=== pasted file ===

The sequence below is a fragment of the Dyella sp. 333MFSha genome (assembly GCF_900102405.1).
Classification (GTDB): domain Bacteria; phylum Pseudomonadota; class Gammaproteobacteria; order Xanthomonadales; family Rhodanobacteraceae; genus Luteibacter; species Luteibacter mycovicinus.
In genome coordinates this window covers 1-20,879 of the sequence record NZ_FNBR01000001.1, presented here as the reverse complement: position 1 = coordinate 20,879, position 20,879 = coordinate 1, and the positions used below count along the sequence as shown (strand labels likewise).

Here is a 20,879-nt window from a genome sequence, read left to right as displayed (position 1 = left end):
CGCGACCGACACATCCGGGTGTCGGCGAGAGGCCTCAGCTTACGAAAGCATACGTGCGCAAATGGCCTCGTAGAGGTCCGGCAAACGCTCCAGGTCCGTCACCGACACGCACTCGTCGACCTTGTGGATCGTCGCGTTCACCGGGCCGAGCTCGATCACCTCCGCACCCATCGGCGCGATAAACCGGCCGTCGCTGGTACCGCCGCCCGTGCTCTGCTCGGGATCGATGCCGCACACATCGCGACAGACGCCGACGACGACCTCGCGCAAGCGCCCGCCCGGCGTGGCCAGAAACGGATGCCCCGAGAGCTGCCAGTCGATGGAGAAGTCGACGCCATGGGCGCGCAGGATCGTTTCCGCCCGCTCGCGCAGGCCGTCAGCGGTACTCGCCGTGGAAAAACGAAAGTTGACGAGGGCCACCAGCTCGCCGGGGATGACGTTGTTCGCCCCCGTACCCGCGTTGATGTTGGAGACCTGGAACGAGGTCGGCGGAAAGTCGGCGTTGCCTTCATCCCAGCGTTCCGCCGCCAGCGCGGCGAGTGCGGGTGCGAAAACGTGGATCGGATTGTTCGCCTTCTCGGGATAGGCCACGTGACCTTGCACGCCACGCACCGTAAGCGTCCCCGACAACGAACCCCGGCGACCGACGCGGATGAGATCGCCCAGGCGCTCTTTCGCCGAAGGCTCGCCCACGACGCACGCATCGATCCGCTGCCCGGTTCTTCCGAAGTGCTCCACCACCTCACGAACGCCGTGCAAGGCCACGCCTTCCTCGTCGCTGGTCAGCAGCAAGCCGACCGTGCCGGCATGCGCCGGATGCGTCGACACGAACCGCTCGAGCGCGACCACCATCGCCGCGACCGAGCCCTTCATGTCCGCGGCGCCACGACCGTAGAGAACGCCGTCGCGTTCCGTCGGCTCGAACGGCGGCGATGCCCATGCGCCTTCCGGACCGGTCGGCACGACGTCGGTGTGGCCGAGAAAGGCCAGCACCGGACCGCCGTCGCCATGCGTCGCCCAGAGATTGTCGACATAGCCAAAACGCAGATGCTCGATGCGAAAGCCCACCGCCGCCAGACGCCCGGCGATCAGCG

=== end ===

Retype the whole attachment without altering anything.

The sequence below is a fragment of the Dyella sp. 333MFSha genome (assembly GCF_900102405.1).
Classification (GTDB): domain Bacteria; phylum Pseudomonadota; class Gammaproteobacteria; order Xanthomonadales; family Rhodanobacteraceae; genus Luteibacter; species Luteibacter mycovicinus.
In genome coordinates this window covers 1-20,879 of the sequence record NZ_FNBR01000001.1, presented here as the reverse complement: position 1 = coordinate 20,879, position 20,879 = coordinate 1, and the positions used below count along the sequence as shown (strand labels likewise).

Here is a 20,879-nt window from a genome sequence, read left to right as displayed (position 1 = left end):
CGCGACCGACACATCCGGGTGTCGGCGAGAGGCCTCAGCTTACGAAAGCATACGTGCGCAAATGGCCTCGTAGAGGTCCGGCAAACGCTCCAGGTCCGTCACCGACACGCACTCGTCGACCTTGTGGATCGTCGCGTTCACCGGGCCGAGCTCGATCACCTCCGCACCCATCGGCGCGATAAACCGGCCGTCGCTGGTACCGCCGCCCGTGCTCTGCTCGGGATCGATGCCGCACACATCGCGACAGACGCCGACGACGACCTCGCGCAAGCGCCCGCCCGGCGTGGCCAGAAACGGATGCCCCGAGAGCTGCCAGTCGATGGAGAAGTCGACGCCATGGGCGCGCAGGATCGTTTCCGCCCGCTCGCGCAGGCCGTCAGCGGTACTCGCCGTGGAAAAACGAAAGTTGACGAGGGCCACCAGCTCGCCGGGGATGACGTTGTTCGCCCCCGTACCCGCGTTGATGTTGGAGACCTGGAACGAGGTCGGCGGAAAGTCGGCGTTGCCTTCATCCCAGCGTTCCGCCGCCAGCGCGGCGAGTGCGGGTGCGAAAACGTGGATCGGATTGTTCGCCTTCTCGGGATAGGCCACGTGACCTTGCACGCCACGCACCGTAAGCGTCCCCGACAACGAACCCCGGCGACCGACGCGGATGAGATCGCCCAGGCGCTCTTTCGCCGAAGGCTCGCCCACGACGCACGCATCGATCCGCTGCCCGGTTCTTCCGAAGTGCTCCACCACCTCACGAACGCCGTGCAAGGCCACGCCTTCCTCGTCGCTGGTCAGCAGCAAGCCGACCGTGCCGGCATGCGCCGGATGCGTCGACACGAACCGCTCGAGCGCGACCACCATCGCCGCGACCGAGCCCTTCATGTCCGCGGCGCCACGACCGTAGAGAACGCCGTCGCGTTCCGTCGGCTCGAACGGCGGCGATGCCCATGCGCCTTCCGGACCGGTCGGCACGACGTCGGTGTGGCCGAGAAAGGCCAGCACCGGACCGCCGTCGCCATGCGTCGCCCAGAGATTGTCGACATAGCCAAAACGCAGATGCTCGATGCGAAAGCCCACCGCCGCCAGACGCCCGGCGATCAGCG